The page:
IF limited edition guitar pedals turn you on, here’s one to lure you, perhaps to fatal effect – the TSV808 Ibanez Vemuram Tube Screamer. This overdrive pedal will be released worldwide simultaneously in March-April, but many online stores have already pre-sold out their allocation. Apparently, the USA gets only 400 units, Malaysia even fewer.
The good news, though, is that distributor Bentley Music has opened its online store for pre-orders for a very limited time, so click on the link, if the tear-inducing price of RM1,999 doesn’t faze you. Delivery will start in mid-April.
According to Ibanez, the TSV808 was developed in close collaboration with Vemuram, renowned for its ultra high-quality effects pedals which feature premium components like quad-layered PCBs and brass housings.
“The inspiration for the TSV808 was a hybrid of the Vemuram Jan Ray and Ibanez TS808, each companies’ flagship effects pedal. The process was long and the work intense, but the TSV808 successfully preserves the Tube Screamer’s signature mid-boost and combines it with the wide dynamic range and frequency response of the Jan Ray, for a freshly inspired, unbeatable new Tube Screamer that redefines superior overdriven sound.
“Most Tube Screamers are equipped with a single set of clipping diodes, but the TSV808 employs two sets of clipping diodes with two dip switches, which enable the user to select between four different clipping forms, two symmetrical and two asymmetrical,” says the company.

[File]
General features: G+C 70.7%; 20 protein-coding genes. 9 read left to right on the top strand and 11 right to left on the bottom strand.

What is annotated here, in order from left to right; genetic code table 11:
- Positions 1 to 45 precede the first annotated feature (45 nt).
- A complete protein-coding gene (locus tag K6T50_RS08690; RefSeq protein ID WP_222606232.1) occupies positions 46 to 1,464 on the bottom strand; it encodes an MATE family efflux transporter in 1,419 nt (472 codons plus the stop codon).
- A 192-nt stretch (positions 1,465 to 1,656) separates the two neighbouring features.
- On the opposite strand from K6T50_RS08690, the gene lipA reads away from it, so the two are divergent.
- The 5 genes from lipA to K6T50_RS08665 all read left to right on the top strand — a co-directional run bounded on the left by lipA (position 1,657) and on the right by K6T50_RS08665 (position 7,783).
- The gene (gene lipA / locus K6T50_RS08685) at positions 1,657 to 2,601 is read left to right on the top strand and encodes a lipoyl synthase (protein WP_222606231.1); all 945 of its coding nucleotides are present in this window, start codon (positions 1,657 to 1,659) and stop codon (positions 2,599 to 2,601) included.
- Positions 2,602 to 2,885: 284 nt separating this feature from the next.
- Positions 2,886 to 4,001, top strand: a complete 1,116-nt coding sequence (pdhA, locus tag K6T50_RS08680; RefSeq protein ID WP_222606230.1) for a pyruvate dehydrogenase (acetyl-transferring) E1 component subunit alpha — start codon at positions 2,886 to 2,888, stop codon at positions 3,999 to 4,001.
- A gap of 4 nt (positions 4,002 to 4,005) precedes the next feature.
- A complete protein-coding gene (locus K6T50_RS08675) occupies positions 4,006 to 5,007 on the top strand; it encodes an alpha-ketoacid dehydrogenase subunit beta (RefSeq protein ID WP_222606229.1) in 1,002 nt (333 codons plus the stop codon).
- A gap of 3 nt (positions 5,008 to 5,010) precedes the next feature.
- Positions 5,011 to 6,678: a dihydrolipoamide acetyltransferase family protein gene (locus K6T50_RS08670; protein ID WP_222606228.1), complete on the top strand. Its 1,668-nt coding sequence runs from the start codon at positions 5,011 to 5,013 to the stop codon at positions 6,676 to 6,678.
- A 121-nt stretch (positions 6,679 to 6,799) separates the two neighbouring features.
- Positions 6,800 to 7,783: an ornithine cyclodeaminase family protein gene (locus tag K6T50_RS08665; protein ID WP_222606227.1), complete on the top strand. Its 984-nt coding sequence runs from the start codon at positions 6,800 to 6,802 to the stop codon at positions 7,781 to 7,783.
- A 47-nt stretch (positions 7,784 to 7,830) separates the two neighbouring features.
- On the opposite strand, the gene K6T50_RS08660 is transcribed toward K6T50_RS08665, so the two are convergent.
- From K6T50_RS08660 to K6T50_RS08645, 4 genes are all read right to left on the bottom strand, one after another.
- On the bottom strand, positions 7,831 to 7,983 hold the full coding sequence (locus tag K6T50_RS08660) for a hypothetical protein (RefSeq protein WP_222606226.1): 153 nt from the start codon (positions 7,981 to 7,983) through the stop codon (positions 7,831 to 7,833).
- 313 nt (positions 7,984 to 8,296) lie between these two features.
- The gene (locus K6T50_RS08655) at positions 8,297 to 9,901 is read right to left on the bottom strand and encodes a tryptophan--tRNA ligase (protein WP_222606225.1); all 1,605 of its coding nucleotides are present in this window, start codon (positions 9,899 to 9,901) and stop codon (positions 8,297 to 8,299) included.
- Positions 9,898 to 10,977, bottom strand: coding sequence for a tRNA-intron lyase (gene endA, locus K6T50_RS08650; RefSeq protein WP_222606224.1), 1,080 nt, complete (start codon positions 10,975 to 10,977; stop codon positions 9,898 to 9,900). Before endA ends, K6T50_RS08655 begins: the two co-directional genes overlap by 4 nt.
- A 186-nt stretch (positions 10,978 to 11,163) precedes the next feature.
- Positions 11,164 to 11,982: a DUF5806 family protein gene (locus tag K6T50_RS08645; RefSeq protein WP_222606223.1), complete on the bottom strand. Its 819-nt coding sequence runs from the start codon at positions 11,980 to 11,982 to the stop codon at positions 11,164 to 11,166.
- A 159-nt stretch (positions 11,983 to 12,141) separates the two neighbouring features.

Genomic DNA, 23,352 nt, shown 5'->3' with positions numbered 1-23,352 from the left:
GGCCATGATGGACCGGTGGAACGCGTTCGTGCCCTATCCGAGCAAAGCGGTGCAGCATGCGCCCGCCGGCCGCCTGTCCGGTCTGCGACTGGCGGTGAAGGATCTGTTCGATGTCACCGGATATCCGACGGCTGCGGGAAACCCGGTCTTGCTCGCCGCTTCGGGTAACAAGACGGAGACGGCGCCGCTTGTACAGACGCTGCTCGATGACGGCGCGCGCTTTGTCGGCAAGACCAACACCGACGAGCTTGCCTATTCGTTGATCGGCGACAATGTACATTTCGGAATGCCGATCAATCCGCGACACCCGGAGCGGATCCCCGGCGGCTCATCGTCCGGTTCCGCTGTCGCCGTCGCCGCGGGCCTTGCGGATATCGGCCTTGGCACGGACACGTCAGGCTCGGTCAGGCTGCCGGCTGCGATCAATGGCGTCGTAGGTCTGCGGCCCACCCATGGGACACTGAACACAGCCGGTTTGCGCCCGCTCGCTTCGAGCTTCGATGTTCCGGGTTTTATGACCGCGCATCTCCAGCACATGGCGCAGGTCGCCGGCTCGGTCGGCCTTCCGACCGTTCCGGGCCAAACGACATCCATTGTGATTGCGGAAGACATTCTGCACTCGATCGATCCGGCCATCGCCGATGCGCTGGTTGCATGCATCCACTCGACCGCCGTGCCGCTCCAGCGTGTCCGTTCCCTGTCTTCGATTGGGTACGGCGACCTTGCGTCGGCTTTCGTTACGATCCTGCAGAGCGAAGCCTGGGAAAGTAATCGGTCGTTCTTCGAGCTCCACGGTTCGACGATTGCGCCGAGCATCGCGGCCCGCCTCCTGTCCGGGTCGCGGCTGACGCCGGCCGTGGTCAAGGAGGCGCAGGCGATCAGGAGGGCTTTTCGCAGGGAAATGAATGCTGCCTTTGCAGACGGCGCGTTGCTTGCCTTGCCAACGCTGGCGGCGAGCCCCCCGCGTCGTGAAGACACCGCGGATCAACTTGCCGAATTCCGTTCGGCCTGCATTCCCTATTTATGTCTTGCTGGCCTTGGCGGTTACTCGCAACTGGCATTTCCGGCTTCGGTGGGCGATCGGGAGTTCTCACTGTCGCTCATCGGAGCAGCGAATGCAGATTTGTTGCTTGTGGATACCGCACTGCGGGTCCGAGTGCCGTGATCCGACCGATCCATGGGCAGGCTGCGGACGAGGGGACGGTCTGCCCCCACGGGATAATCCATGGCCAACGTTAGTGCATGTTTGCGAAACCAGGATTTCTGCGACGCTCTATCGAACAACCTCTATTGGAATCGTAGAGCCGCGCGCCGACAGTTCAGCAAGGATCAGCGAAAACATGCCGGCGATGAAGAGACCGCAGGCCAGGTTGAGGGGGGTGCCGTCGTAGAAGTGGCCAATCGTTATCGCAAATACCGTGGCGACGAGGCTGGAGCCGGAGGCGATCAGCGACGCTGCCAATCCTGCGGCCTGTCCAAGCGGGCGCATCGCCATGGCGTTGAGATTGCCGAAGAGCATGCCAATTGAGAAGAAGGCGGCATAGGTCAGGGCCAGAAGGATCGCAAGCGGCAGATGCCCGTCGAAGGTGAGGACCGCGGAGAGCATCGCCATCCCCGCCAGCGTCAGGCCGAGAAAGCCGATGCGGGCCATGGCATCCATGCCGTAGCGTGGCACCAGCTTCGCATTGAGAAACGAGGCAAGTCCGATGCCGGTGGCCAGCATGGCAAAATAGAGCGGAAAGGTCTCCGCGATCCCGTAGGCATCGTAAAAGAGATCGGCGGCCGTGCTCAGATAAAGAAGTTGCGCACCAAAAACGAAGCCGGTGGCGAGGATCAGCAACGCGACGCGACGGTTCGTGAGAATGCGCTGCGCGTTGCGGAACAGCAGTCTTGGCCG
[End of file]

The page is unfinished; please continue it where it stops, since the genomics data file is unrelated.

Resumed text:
“The TSV808 comprises some of the highest-quality, first class components available. Each component was carefully selected by the engineers from both companies, including the customised parts, a quad layered PCB used in the Vemuram pedals, and a brass pedal housing.”
The brass housings also provide the added benefit of natural shielding to eliminate unwanted noise, offering quieter operation. The pedals are crafted by “expertly skilled Japanese craftsmen.”
Fun fact: Ibanez launched the first ever Tube Screamer, the TS808, in the late 1970s. According to a Wikipedia entry, this pedal’s engine was the Japanese JRC-4558 chip; however, a number of these pedals used the made-in-Malaysia Texas Instruments RC4558P chip.